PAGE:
San Francisco Giants looking to get younger at shortstop and third base

San Francisco Giants (Photo by Thearon W. Henderson/Getty Images)
San Francisco Giants (Photo by Thearon W. Henderson/Getty Images) /

The San Francisco Giants are an old team but they are looking for ways to get younger. Today we’ll discuss their situations at shortstop and third base.


Brandon Crawford has been the San Francisco Giants regular shortstop since 2012 and last year was his worst. He hit just .228 with 11 home runs. His slick glovework also was not as stellar.

And at age 32, his prospects of increasing his lifetime .248 average do not seem good. The Giants will be paying $15 million per year through the 2021 season.

The Giants added 34-year-old Zack Cozart in a trade earlier this month with the Los Angeles Angels and will be paying him $12.67 million in 2020. Crazy, but in the deal, they also picked up a young first-rounder they hope to be their future shortstop in Will Wilson.

Wilson became the 19th pick in the draft last year by excelling at North Carolina State. He had a decent rookie ball season and now at age 21 is ready to move up the minor league charts.

The Giants also have a homegrown international prospect of their own in 18-year-old Marco Luciano. Luciano did well in his first professional season and it is expected in three years he may be pushing for a major league roster spot.

According to Luciano was, “the top-rated middle-infield prospect on the international market,” last year.

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Until Wilson or Luciano is ready, the Giants have Crawford, Donovan Solano, and Zack Cozart who can man shortstop. Rookie second baseman, Mauricio Dubon could also manage at shortstop but the Giants hope he pans out as their regular second baseman.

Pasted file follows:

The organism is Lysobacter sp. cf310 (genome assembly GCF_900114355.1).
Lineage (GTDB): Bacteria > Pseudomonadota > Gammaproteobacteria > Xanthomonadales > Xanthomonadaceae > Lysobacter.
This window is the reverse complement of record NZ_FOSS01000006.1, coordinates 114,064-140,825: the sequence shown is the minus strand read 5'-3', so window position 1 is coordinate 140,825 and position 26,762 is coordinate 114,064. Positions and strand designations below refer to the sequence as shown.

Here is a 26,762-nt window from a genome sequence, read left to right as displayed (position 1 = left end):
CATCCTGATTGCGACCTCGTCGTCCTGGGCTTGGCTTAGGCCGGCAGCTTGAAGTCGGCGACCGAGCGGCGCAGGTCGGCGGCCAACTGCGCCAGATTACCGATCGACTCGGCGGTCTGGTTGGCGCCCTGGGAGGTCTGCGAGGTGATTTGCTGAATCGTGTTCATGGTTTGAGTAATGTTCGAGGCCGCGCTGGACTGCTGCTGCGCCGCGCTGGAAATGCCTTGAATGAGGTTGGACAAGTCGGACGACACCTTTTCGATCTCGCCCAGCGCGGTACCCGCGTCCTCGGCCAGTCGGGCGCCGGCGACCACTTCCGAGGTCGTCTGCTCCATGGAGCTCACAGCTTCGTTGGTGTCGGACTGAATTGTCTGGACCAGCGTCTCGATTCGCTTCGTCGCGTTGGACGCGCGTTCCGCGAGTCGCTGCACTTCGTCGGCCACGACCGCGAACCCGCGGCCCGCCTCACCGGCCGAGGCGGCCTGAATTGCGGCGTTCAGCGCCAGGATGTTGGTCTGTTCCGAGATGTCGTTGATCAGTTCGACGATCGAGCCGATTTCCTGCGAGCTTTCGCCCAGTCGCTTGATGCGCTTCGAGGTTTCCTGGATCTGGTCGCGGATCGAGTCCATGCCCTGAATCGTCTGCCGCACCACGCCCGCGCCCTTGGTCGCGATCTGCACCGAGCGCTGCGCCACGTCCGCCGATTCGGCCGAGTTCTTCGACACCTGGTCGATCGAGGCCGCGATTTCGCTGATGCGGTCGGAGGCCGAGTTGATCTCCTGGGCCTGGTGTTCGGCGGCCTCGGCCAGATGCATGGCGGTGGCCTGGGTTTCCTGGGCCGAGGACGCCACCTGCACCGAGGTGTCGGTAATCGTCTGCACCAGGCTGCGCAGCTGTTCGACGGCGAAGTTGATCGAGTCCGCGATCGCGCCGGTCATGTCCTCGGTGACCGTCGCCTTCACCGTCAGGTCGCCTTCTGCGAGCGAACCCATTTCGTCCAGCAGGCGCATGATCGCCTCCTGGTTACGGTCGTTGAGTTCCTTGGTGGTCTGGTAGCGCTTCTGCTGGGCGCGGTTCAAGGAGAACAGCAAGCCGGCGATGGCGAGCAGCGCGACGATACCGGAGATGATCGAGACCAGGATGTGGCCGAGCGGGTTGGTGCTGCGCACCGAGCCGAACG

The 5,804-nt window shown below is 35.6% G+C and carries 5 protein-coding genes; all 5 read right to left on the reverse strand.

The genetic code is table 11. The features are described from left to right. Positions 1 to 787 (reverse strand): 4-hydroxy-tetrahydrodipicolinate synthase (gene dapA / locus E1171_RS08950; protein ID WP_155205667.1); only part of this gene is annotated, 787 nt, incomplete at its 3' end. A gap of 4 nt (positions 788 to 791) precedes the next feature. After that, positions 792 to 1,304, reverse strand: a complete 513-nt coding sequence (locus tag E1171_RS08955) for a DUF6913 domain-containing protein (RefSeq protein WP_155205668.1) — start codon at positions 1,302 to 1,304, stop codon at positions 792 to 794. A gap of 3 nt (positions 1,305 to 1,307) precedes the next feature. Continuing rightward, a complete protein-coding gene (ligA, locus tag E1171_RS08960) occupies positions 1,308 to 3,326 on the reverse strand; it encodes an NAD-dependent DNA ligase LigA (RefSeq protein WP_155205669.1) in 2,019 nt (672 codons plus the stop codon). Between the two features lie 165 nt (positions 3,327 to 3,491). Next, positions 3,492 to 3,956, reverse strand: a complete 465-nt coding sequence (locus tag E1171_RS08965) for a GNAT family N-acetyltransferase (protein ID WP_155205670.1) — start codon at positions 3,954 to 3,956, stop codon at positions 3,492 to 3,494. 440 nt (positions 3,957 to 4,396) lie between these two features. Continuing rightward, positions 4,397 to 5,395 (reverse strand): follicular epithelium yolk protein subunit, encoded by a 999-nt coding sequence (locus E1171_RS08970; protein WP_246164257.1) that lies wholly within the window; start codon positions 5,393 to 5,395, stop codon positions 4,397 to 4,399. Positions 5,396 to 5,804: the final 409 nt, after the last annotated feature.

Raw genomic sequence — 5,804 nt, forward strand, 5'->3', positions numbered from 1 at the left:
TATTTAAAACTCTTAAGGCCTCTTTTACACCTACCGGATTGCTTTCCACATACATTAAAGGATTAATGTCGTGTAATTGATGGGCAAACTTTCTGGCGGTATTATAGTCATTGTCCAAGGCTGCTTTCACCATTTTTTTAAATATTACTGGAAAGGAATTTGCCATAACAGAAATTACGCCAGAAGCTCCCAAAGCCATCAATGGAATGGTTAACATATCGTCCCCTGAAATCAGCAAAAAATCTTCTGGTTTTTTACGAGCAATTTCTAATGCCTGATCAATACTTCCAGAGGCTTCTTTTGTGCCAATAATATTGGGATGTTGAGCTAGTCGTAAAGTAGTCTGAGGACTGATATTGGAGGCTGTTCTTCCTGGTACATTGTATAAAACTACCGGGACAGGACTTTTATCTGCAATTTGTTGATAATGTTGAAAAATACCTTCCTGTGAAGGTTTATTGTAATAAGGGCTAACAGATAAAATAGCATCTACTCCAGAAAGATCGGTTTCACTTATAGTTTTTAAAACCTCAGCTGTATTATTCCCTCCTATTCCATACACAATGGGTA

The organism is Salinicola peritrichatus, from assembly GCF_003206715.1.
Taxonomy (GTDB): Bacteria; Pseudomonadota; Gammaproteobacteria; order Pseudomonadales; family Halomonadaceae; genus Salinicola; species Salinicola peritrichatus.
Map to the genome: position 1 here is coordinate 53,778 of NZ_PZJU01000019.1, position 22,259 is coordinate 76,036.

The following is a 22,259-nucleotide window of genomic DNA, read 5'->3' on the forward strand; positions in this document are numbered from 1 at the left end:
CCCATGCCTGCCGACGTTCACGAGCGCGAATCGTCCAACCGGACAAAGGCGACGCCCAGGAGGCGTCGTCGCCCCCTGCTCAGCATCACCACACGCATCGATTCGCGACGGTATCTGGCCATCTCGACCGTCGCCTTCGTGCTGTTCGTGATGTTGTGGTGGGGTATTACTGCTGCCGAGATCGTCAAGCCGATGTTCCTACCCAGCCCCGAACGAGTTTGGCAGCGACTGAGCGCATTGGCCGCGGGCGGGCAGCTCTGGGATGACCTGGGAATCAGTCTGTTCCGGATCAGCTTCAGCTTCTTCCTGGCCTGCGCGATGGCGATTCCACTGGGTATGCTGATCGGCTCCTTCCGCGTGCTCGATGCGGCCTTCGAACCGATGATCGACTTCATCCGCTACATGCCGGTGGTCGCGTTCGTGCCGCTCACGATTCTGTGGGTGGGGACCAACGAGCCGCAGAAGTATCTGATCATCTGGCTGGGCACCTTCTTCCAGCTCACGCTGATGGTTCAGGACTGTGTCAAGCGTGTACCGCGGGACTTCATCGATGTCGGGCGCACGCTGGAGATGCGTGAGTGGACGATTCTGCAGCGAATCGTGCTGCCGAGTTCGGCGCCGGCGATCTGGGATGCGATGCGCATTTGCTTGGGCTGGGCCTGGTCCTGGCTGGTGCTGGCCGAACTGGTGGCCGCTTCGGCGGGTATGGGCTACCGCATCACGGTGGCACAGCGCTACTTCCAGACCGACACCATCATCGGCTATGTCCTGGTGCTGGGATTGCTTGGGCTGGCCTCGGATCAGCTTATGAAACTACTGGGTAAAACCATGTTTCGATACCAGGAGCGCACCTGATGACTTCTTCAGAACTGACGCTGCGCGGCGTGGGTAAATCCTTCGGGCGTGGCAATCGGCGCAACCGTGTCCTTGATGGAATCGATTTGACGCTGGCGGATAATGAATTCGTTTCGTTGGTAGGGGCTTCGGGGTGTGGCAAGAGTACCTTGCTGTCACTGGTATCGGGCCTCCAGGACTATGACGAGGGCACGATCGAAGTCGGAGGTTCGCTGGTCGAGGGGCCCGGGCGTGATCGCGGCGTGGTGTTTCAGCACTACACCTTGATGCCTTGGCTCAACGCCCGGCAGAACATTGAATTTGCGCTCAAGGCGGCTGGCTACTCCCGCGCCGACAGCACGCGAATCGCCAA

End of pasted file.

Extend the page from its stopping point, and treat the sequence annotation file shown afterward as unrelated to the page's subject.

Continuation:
Third Base

Evan Longoria is signed through 2022 and the Giants will be paying him about $54 million over that time. For the next three years, the Giants do not have a lot of reasonable alternatives. He had a 2.4 WAR last year, so he’s still productive but he’s now age 34 and is clearly in decline.

Solano had a very nice season as a 31-year-old infield filler and could man third in a pinch, but he is not of regular player caliber.

The Giants have a 19-year-old prospect in Luis Toribio. He’s shown good power and average in rookie ball and is likely to arrive similar to the time of Longoria’s departure.

Finally, if Luciano and Wilson both show major league promise in the infield, Luciano could move to third. Essentially, the Giants now have three young prospects to fill two potential openings in the future. Those prospects are about three years away.

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For now, it appears the Giants will have to go with their aging veterans while their youth ripens into true major leaguers.